- Friday, 12 April 2013 17:17
I was reading one of my favorite blogs this afternoon, Fr. Z’s Blog (olim: What Does The Prayer Really Say?) and read his post St Peter’s Church in Omaha, NE. As I am curious about many things, especially in the ways the Incarnation is made manifest in parishes, I was stunned with the clarity of the pastor’s clarity, charity, and competence in leading souls. In fact, I watched the video on St Peter’s Church more than once because I had to get it clear in my mind and heart what Father Damian Cook and his collaborators are doing, and in the ways the Holy Spirit has allowed His gifts to be extroverted. There is a distinctive focus on the cultures of prayer, community, study and service which is a wonderful gift. St Peter’s is a place that the proposal of the gospel and the Church come alive.
It is not an exaggeration to say that Father Cook is orchestrating so many good things for Christ and His Church, both universal and in the local Church of Omaha. But let’s be clear: it is not Cook but Christ; it is not the community that’s center, but the Communio of the Trinity. I don’t want to canonize Father Cook but I do want to draw attention to the good being done.
As the Prophet Ezekiel showed us, and more importantly what the Lord did for us in His Resurrection: that it is possible for old bones to be constituted again (and in the Lord’s case, in a glorified body). Father Cook is illustrating how a decaying church community in urban Omaha can become a thriving religious and cultural treasure.
This is a clear and contemporary example of Saint Benedict rebuilding culture, or Saint Francis rebuilding the Church, or Blessed Teresa of Calcutta caring for all people. And the examples are plentiful…
- Tuesday, 22 January 2013 09:54
Human dignity is not respected: people are treated as objects and the “virtual reality“ encourages us to see people as objects to be manipulated. While many will challenge this idea, there is no doubt that fear of living and a rejection of true happiness in this life drives us postmoderns to euthanize the self (think of the recent suicide pack of deaf twins), or the growing selection of the desired sex and traits of babies (girls aren’t wanted in this country either) or the marginalization of the elderly and mentally challenged. Members of our society kill children because the are are seen as threats to freedom, to our lifestyle, or position in society. I don’t think it is an overstatement to quote Pope John Paul II who said we live in a culture of death. Think of Newtown and Aurora, think of many cities were abortion, murder, rape, poverty, unemployment, homelessness, isolation and thievery are rampant. And sex is rarely seen as a beautiful event shared between a married couple and that we relate to one another within the family unit.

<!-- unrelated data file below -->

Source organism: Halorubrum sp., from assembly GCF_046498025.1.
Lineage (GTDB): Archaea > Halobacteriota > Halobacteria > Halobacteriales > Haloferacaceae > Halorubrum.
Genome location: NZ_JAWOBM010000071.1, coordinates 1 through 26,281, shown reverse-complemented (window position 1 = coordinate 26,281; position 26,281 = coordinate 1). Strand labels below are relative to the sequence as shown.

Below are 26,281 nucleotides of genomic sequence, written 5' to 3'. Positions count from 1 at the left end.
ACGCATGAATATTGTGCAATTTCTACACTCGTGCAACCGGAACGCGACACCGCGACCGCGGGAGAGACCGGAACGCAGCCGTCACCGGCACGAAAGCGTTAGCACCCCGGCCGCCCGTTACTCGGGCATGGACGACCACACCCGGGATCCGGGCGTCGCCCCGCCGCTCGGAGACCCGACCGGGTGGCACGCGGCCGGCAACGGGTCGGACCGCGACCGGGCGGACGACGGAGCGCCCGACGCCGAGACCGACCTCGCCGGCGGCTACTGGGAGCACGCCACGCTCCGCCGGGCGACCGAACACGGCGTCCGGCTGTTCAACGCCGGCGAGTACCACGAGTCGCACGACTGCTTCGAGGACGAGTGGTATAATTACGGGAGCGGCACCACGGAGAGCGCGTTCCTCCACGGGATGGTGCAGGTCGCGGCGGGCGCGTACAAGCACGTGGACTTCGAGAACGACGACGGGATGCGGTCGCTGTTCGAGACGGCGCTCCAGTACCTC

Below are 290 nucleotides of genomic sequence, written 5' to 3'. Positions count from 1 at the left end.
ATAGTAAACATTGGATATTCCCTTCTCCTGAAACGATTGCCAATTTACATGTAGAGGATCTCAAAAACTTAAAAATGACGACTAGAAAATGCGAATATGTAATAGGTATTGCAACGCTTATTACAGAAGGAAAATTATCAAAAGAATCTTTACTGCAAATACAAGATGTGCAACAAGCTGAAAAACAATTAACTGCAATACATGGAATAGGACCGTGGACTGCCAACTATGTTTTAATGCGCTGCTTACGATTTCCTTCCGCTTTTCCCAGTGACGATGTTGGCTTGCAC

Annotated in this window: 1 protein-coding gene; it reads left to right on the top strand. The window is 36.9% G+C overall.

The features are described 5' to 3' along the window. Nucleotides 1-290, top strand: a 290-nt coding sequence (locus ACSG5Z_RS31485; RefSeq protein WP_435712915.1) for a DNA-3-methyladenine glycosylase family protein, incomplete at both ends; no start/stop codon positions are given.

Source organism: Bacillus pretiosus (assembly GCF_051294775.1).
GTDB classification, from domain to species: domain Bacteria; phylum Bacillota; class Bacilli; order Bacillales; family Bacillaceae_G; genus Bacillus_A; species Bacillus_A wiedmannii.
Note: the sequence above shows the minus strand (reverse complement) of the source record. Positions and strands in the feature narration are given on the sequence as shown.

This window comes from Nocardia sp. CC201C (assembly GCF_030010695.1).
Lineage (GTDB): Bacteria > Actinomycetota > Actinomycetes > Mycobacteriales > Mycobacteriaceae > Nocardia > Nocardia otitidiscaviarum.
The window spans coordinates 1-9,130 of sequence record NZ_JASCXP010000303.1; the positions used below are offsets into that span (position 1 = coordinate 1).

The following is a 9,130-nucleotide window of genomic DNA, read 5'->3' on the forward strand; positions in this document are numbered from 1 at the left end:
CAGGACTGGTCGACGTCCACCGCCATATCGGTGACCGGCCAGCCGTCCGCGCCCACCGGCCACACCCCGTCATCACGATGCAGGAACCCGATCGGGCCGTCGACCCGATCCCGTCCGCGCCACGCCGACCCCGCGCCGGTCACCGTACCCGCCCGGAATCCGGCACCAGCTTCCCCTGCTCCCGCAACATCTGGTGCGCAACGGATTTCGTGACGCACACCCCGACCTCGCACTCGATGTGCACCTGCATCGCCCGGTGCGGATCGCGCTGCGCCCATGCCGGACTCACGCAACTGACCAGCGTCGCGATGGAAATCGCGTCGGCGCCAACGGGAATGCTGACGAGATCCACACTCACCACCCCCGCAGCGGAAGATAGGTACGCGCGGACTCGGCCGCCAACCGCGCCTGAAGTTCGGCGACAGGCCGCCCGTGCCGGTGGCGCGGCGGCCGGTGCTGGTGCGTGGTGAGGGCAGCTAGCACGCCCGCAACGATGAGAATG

Today we recognize that Roe v. Wade is 40 years old and c. 55 million lives have been lost.
Merely remembering is not enough. We all need to work for a culture of love, a culture of life. Prayer is essential, but the Holy Spirit requires that His grace be extroverted. Contemplation and action….
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- Friday, 27 January 2012 06:27
Fordham Law School’s Institute on Religion, Law & Lawyer’s Work hosted Archbishop Timothy Michael Dolan, PhD, for an inaugural address in the Law and the Gospel of Life series.
Sadly, it didn’t make the news, well not much was said around the area about it. Fordham University published this brief press release read here. The crowd exceed initial expectations and a change of venue was made. Cardinal-designate Dolan centered his comments on Blessed John Paul II landmark encyclical, the Evangelium Vitae (1995). An excerpt of Dolan’s remarks follows, below is the link to his entire text:
The Gospel of Life proposes an alternative vision of law and culture, one that provides an antidote to the pragmatic nihilism that produces a Culture of Death. It seeks to recapture the essential relationship between the civil law and the moral law, and to foster a culture in which all human life is valued and authentic human development is possible.
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- Wednesday, 11 November 2009 16:11
Saint Joseph Seminary – Dunwoodie was the setting today for a clergy seminar on Natural Family Planning (NFP) sponsored by the Archdiocese of New York Family & Respect Life Offices, The Couple to Couple League International and with the generosity of others as well. Some 40 clergy types (priests, deacons and seminarians) attended. It was a blessing to have Dr Theresa Notare, Dr Kyle Beiter, Richard & Vicki Braun, Dr. Jack Burnham, Fr John Higgins, Andrew & Tracey Pappalrdo, and Erik & Anne Tozzi as presenters.
So what did I learn today?
YOU can control YOUR reproductive health care sensibly and morally without spending tons of money and selling your values. The point of the day was to introduce us to the most wholistic, safe form of family planning that there is today. This approach is pro-life, pro-woman, pro-faith, and pro-humanity. NFP is totally Catholic. It shows that it’s possible for a husband and wife to communicate and to collaborate with each other on all facets of life, especially the facet of sex and reproduction.
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